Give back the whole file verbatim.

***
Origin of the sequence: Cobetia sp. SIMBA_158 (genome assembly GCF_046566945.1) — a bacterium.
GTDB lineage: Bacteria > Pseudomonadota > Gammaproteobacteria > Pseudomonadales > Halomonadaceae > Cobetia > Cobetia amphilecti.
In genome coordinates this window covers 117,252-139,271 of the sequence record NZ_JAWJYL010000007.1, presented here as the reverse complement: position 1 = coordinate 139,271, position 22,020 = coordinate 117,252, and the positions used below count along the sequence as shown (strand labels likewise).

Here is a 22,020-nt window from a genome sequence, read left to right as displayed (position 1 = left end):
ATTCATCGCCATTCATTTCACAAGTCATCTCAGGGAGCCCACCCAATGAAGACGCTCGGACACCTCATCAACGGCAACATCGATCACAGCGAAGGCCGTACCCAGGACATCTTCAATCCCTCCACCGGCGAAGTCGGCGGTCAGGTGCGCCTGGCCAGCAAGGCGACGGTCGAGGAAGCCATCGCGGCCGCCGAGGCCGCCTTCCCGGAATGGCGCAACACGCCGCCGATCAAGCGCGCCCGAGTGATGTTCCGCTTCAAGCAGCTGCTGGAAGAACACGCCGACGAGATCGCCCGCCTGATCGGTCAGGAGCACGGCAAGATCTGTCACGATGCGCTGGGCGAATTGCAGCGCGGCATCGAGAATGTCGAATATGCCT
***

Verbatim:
Origin of the sequence: Cobetia sp. SIMBA_158 (genome assembly GCF_046566945.1) — a bacterium.
GTDB lineage: Bacteria > Pseudomonadota > Gammaproteobacteria > Pseudomonadales > Halomonadaceae > Cobetia > Cobetia amphilecti.
In genome coordinates this window covers 117,252-139,271 of the sequence record NZ_JAWJYL010000007.1, presented here as the reverse complement: position 1 = coordinate 139,271, position 22,020 = coordinate 117,252, and the positions used below count along the sequence as shown (strand labels likewise).

Here is a 22,020-nt window from a genome sequence, read left to right as displayed (position 1 = left end):
ATTCATCGCCATTCATTTCACAAGTCATCTCAGGGAGCCCACCCAATGAAGACGCTCGGACACCTCATCAACGGCAACATCGATCACAGCGAAGGCCGTACCCAGGACATCTTCAATCCCTCCACCGGCGAAGTCGGCGGTCAGGTGCGCCTGGCCAGCAAGGCGACGGTCGAGGAAGCCATCGCGGCCGCCGAGGCCGCCTTCCCGGAATGGCGCAACACGCCGCCGATCAAGCGCGCCCGAGTGATGTTCCGCTTCAAGCAGCTGCTGGAAGAACACGCCGACGAGATCGCCCGCCTGATCGGTCAGGAGCACGGCAAGATCTGTCACGATGCGCTGGGCGAATTGCAGCGCGGCATCGAGAATGTCGAATATGCCT